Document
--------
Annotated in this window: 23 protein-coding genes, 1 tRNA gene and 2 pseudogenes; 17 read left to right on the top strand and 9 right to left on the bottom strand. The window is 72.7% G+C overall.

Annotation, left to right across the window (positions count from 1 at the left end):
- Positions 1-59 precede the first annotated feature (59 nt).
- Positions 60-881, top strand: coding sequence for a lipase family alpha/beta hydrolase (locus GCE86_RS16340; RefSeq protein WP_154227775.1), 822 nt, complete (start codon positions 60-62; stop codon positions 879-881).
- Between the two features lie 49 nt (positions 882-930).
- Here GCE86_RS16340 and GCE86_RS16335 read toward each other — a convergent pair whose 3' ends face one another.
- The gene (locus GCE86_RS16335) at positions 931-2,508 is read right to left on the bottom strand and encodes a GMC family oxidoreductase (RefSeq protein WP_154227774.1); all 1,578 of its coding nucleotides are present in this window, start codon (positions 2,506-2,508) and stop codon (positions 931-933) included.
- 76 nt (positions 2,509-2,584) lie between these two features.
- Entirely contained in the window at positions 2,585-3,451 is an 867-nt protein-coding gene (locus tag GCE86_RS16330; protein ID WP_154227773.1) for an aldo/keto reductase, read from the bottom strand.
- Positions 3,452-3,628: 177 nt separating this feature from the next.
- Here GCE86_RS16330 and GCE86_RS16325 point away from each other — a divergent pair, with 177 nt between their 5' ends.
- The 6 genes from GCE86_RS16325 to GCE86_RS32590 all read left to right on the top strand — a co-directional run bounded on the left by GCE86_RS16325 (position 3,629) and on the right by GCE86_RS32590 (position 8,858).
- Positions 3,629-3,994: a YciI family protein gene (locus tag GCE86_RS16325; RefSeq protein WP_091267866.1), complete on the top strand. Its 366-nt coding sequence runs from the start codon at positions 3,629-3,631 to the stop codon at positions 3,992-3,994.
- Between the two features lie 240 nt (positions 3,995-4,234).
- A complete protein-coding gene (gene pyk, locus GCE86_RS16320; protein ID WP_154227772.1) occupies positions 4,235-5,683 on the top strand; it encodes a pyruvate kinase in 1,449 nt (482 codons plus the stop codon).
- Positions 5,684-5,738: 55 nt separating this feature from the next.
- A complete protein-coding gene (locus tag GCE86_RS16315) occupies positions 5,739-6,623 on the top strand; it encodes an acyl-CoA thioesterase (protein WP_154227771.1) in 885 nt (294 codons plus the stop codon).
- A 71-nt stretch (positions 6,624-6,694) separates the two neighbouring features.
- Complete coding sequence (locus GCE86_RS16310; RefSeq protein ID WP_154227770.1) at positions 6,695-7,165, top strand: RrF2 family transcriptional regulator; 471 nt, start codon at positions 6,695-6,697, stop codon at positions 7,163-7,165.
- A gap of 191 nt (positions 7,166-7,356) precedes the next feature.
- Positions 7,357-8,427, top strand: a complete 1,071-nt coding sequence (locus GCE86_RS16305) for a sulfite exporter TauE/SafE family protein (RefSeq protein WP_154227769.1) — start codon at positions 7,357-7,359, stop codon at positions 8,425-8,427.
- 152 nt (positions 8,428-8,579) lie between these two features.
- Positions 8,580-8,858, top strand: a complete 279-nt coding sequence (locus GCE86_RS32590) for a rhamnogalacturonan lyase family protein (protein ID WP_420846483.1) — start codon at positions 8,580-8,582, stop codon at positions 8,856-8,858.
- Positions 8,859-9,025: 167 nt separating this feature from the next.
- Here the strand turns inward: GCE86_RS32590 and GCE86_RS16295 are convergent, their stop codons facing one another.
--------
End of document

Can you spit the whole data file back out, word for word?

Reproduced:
Annotated in this window: 23 protein-coding genes, 1 tRNA gene and 2 pseudogenes; 17 read left to right on the top strand and 9 right to left on the bottom strand. The window is 72.7% G+C overall.

Annotation, left to right across the window (positions count from 1 at the left end):
- Positions 1-59 precede the first annotated feature (59 nt).
- Positions 60-881, top strand: coding sequence for a lipase family alpha/beta hydrolase (locus GCE86_RS16340; RefSeq protein WP_154227775.1), 822 nt, complete (start codon positions 60-62; stop codon positions 879-881).
- Between the two features lie 49 nt (positions 882-930).
- Here GCE86_RS16340 and GCE86_RS16335 read toward each other — a convergent pair whose 3' ends face one another.
- The gene (locus GCE86_RS16335) at positions 931-2,508 is read right to left on the bottom strand and encodes a GMC family oxidoreductase (RefSeq protein WP_154227774.1); all 1,578 of its coding nucleotides are present in this window, start codon (positions 2,506-2,508) and stop codon (positions 931-933) included.
- 76 nt (positions 2,509-2,584) lie between these two features.
- Entirely contained in the window at positions 2,585-3,451 is an 867-nt protein-coding gene (locus tag GCE86_RS16330; protein ID WP_154227773.1) for an aldo/keto reductase, read from the bottom strand.
- Positions 3,452-3,628: 177 nt separating this feature from the next.
- Here GCE86_RS16330 and GCE86_RS16325 point away from each other — a divergent pair, with 177 nt between their 5' ends.
- The 6 genes from GCE86_RS16325 to GCE86_RS32590 all read left to right on the top strand — a co-directional run bounded on the left by GCE86_RS16325 (position 3,629) and on the right by GCE86_RS32590 (position 8,858).
- Positions 3,629-3,994: a YciI family protein gene (locus tag GCE86_RS16325; RefSeq protein WP_091267866.1), complete on the top strand. Its 366-nt coding sequence runs from the start codon at positions 3,629-3,631 to the stop codon at positions 3,992-3,994.
- Between the two features lie 240 nt (positions 3,995-4,234).
- A complete protein-coding gene (gene pyk, locus GCE86_RS16320; protein ID WP_154227772.1) occupies positions 4,235-5,683 on the top strand; it encodes a pyruvate kinase in 1,449 nt (482 codons plus the stop codon).
- Positions 5,684-5,738: 55 nt separating this feature from the next.
- A complete protein-coding gene (locus tag GCE86_RS16315) occupies positions 5,739-6,623 on the top strand; it encodes an acyl-CoA thioesterase (protein WP_154227771.1) in 885 nt (294 codons plus the stop codon).
- A 71-nt stretch (positions 6,624-6,694) separates the two neighbouring features.
- Complete coding sequence (locus GCE86_RS16310; RefSeq protein ID WP_154227770.1) at positions 6,695-7,165, top strand: RrF2 family transcriptional regulator; 471 nt, start codon at positions 6,695-6,697, stop codon at positions 7,163-7,165.
- A gap of 191 nt (positions 7,166-7,356) precedes the next feature.
- Positions 7,357-8,427, top strand: a complete 1,071-nt coding sequence (locus GCE86_RS16305) for a sulfite exporter TauE/SafE family protein (RefSeq protein WP_154227769.1) — start codon at positions 7,357-7,359, stop codon at positions 8,425-8,427.
- 152 nt (positions 8,428-8,579) lie between these two features.
- Positions 8,580-8,858, top strand: a complete 279-nt coding sequence (locus GCE86_RS32590) for a rhamnogalacturonan lyase family protein (protein ID WP_420846483.1) — start codon at positions 8,580-8,582, stop codon at positions 8,856-8,858.
- Positions 8,859-9,025: 167 nt separating this feature from the next.
- Here the strand turns inward: GCE86_RS32590 and GCE86_RS16295 are convergent, their stop codons facing one another.